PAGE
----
Summary: Examining microRNA from a simple blood test can help determine whether your child is getting enough sleep.
Source: The Physiological Society
A simple blood test could provide a reliable metric to tell if children are sleeping enough – which is also a marker for general health as sleep affects susceptibility to many diseases – according to new research published in Experimental Physiology this week.
It is commonly recognized that sleep is essential for children’s health, and that insufficient sleep duration is associated with negative health outcomes, such as heart disease and diabetes. In humans, sleep duration and quality are influenced by genetic, environmental and social factors.
Researchers at the Institute of Food Sciences of the National Research Council in Italy studied children and adolescents of normal weight (based on body mass index) from eight European countries (Spain, Italy, Cyprus, Germany, Belgium, Estonia, Hungary and Sweden) who were either “short sleepers” or “normal sleepers,” according to self-reporting.
“Short sleepers” included children sleeping less than 9 hours per day, and adolescents sleeping less than 8 hours per day. “Normal sleepers” included children sleeping at least 9 hours per day, and adolescents sleeping at least 8 hours per day.
They looked at microRNAs in their blood, which are molecules that influence which of our genes are switched on, and found that certain microRNAs had significantly different levels depending on whether the children were short or normal sleepers. The researchers took country of origin, age, sex, pubertal status, average daily screen time, and highest educational level of parents into account, showing that none of these factors was affected the microRNA levels.
These results could provide the basis for a test that could serve not only to assess sleep hygiene, but to determine susceptibility to a range of health conditions. Rather than relying on self-reporting, as we don’t often remember how much we slept farther back than a few days, this blood test could provide a more reliable metric.
Fabio Laura, one of the authors of the study said:
“Our findings show for the first time that the sleep duration reflects the profile of specific circulating microRNAs in school-aged children and adolescents. This could allow clinicians to easily determine if children are sleeping enough by using a simple blood test and use this as an indication of other aspects of their health.”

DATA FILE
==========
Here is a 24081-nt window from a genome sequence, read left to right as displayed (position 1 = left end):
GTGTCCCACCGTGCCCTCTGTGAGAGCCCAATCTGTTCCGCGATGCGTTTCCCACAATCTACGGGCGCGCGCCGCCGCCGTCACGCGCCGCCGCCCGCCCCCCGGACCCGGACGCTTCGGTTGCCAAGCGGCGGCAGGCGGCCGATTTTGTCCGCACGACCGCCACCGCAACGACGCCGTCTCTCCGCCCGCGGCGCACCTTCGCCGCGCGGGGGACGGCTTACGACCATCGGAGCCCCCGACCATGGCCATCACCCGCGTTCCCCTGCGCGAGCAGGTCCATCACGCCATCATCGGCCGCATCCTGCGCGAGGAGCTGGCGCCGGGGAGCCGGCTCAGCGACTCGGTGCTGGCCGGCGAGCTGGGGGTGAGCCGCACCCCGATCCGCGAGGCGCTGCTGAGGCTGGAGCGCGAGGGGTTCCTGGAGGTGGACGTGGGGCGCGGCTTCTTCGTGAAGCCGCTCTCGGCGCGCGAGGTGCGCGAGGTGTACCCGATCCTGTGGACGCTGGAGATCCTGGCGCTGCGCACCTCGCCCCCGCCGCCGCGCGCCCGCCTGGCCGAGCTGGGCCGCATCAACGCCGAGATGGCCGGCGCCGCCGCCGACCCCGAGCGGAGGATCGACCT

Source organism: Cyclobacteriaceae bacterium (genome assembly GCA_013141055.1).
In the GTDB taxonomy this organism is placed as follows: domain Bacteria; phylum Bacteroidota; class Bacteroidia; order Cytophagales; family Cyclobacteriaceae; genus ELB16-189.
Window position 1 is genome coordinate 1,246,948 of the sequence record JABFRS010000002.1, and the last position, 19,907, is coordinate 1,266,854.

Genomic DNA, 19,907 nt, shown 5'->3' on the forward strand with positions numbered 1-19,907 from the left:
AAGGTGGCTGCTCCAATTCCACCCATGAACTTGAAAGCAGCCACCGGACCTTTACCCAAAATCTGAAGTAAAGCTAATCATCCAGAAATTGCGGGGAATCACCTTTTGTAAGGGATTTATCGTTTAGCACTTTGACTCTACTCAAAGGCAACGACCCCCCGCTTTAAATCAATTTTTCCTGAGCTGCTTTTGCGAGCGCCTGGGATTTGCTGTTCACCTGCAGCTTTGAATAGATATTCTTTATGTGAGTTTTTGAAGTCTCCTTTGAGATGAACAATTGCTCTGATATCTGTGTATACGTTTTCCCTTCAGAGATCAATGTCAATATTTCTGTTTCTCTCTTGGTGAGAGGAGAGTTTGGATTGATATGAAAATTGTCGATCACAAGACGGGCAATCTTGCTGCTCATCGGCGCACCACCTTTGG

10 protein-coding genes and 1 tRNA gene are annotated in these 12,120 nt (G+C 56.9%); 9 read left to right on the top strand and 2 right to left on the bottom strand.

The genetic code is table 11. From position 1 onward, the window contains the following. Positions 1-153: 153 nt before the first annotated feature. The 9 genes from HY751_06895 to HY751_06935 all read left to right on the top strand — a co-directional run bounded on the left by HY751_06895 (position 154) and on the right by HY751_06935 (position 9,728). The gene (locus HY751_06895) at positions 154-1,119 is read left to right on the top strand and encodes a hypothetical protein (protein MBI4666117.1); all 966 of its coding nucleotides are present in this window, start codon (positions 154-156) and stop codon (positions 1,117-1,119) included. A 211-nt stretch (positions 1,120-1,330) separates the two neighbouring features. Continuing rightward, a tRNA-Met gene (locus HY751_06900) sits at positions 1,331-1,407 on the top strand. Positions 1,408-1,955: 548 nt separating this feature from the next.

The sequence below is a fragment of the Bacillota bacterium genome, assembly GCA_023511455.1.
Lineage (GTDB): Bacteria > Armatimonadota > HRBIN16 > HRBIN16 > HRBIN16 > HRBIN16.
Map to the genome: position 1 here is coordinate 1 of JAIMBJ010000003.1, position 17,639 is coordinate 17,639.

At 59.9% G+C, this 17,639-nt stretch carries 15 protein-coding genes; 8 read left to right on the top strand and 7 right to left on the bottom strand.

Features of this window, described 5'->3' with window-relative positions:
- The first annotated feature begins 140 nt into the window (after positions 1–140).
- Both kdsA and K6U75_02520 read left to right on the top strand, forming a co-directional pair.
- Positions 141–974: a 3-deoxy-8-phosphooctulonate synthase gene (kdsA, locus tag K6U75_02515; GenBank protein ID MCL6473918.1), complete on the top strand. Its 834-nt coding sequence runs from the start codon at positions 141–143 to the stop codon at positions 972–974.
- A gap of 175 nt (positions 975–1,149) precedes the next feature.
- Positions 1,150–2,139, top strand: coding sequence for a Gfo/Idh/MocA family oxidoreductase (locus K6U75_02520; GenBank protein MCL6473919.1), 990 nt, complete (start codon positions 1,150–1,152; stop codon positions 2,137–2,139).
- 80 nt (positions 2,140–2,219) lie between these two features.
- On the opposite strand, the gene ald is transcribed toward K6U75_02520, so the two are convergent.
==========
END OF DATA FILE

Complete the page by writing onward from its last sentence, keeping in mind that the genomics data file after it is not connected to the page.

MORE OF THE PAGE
About this sleep science research article
Source: The Physiological Society Media Contacts: Julia Turan – The Physiological Society Image Source: The image is in the public domain.
Circulating miRNAs are associated with sleep duration in children/adolescents: Results of the I.Family Study
It is commonly recognized that sleep is essential for children’s health, and that insufficient sleep duration is associated with negative health outcomes. In humans, sleep duration and quality are influenced by genetic, environmental and social factors. Epigenetic mechanisms, likewise, regulate circadian rhythms and sleep patterns. In the present study, we aimed to identify circulating microRNAs associated with sleep duration in a subsample of normal‐weight European children/adolescents (n = 111) participating in the I.Family Study. Subjects were divided into two groups based upon self‐reported sleep duration, according to the recommended amount of sleep for paediatric populations. Sleep needs for children <13 years were at least 9 h per day, and for children >13 were at least 8 h per day. There were group differences (short sleepers versus normal sleepers) in circulating levels of miR‐26b‐3p (mean (95% CI) = 2.0 (1.3–2.7) versus 2.3 (1.9–2.7), P = 0.05) and miR‐485‐5p (mean (95% CI) = 0.6 (0.3–0.9) versus 0.9 (0.7 – 1.0), P < 0.001), adjusting for country of origin, age, sex, pubertal status, screen time and highest educational level of parents. Our findings show for the first time that sleep duration reflects the profile of specific circulating microRNAs in school‐aged children and adolescents. It is conceivable that epigenetic modifications, mainly related to circadian rhythm control, may be modulated or interfere with sleep duration.